Feeding the world - facts versus fiction

Most hungry people live in countries that have food surpluses rather than deficits. According to the UN Food and Agriculture Organisation (FAO), we are already producing one and a half times the amount of food needed to provide everyone in the world with an adequate and nutritious diet, yet one in seven people is suffering from hunger.

Bolivians with their home grown potatoes.

Rather than growing food to meet the needs of local communities for a healthy, diverse diet, industrial agriculture produces crops to sell on world markets. While world crop production has trebled since the 1950s, more people go hungry now than 20 years ago. Small family farmers are driven off their land and local people cannot afford to buy what is grown. Too often, the result is a downward spiral of environmental destruction, poverty and hunger.

Food security will not be achieved by technical fixes, like genetic engineering (GE). People who need to eat need access to land on which to grow food or money with which to buy food. Technological 'solutions' like GE mask the real social, political, economic and environmental problems responsible for hunger.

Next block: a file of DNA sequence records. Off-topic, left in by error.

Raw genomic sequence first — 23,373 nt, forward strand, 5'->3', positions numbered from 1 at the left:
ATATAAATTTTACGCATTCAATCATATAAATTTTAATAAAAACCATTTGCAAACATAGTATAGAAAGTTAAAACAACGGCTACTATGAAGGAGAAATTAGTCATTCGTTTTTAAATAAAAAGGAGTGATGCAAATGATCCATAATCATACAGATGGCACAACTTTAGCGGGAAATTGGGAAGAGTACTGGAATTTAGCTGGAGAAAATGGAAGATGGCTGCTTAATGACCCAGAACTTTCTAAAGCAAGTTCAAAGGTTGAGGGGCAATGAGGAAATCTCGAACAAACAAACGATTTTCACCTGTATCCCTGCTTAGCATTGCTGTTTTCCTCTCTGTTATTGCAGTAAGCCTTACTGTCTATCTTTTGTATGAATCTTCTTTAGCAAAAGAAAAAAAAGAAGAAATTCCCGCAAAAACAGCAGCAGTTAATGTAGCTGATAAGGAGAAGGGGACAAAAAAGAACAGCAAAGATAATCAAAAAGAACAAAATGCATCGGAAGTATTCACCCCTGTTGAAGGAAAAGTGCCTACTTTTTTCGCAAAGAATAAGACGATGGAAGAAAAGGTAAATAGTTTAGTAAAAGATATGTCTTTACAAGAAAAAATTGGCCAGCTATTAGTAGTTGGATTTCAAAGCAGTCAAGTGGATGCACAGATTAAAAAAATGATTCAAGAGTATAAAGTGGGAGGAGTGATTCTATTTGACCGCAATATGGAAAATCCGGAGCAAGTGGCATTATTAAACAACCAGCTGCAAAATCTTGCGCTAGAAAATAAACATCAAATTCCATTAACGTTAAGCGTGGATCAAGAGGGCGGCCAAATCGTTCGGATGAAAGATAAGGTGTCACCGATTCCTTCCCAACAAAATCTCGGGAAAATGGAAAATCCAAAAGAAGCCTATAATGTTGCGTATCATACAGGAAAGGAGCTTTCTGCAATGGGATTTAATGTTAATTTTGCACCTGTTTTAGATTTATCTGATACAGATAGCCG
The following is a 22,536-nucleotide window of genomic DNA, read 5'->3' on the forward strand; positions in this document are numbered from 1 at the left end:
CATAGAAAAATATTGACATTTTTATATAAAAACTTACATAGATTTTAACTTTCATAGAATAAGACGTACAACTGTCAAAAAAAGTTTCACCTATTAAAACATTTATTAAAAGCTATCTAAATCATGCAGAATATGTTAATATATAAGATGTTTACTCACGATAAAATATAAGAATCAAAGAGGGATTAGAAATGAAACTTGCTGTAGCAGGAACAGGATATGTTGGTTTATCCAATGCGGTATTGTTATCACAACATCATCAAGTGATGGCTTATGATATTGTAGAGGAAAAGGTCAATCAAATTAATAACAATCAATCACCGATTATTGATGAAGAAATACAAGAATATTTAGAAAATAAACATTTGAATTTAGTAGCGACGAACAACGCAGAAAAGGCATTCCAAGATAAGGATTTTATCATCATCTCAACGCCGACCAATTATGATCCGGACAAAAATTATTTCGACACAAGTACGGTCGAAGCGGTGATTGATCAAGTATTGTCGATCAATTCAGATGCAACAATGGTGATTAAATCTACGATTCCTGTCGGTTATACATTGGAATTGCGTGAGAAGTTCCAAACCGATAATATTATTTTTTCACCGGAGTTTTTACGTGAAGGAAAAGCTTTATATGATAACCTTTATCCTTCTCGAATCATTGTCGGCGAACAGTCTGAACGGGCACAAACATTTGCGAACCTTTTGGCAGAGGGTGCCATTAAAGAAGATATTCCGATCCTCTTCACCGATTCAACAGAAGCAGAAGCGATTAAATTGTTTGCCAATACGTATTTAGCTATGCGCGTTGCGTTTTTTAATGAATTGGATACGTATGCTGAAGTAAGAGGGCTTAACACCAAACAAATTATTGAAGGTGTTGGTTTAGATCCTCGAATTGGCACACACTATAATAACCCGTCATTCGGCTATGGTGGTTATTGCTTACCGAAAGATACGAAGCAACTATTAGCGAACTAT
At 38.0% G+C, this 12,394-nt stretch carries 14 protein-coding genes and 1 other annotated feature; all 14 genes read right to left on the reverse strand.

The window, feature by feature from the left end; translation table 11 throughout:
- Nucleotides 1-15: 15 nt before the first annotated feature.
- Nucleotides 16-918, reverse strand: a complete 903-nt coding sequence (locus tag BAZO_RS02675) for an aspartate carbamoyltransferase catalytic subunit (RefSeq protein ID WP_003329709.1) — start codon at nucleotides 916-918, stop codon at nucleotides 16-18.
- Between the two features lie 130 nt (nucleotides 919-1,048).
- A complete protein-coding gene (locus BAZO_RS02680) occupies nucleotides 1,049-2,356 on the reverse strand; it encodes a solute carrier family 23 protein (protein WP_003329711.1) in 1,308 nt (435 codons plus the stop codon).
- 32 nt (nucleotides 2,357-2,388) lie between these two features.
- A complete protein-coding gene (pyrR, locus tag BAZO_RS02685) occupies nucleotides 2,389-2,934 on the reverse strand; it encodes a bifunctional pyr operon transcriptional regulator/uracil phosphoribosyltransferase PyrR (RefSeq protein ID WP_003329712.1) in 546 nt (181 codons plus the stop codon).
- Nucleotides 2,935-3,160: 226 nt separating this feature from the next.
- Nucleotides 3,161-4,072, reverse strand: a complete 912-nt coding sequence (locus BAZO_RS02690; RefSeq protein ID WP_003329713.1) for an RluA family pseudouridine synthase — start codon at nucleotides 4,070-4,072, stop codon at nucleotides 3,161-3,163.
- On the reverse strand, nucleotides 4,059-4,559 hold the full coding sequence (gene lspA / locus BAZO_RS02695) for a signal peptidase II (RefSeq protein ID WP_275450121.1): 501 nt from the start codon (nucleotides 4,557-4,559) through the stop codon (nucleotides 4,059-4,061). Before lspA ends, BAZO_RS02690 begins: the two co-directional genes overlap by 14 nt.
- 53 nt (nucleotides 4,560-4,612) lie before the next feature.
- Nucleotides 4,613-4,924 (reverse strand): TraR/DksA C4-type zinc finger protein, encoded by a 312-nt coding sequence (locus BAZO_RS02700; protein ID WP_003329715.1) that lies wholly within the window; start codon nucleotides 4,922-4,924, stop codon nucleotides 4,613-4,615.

The case of Argentina, the number two producer of GE crops in the world and the only developing country growing GE food crops on a large commercial scale, shows that GE does not lead to an increase in food security. Millions of tons of GE soya are exported every year from Argentina for cattle feed, while millions of Argentineans go hungry.

The real causes of hunger

Poverty and lack of access to resources

Hunger and malnutrition are a direct result of a lack of access to, or exclusion from, productive resources, such as land, the forests, the seas, water, seeds, technology and credit. Seventy-five percent of the world's hungry are politically marginalised people who live in rural areas. An example of the grossly unequal distribution of land that directly contributes to hunger: in Latin America, 80 percent of agricultural land is in the hands of 20 percent of the farmers; the other 20 percent of the land is in the hands of the remaining 80 percent.

Unfair trade regimes

The current agricultural trade system puts the South in an impossible situation. The Organisation for Economic Co-operation and Development (OECD) annual state subsidies of their national agricultural sectors exceed Sub-Saharan Africa's entire Gross Domestic Product. Subsidised exports, artificially low prices and WTO legalised dumping by the rich countries characterise the current unfair model of agricultural trade faced by poor countries.

Orientation of research towards industrial agriculture rather than towards the needs of marginal farmers

Research often neglects the development of agricultural techniques that reduce the inputs needed and that are easy to control. Agricultural research at international and national levels is highly orientated towards industrial agriculture.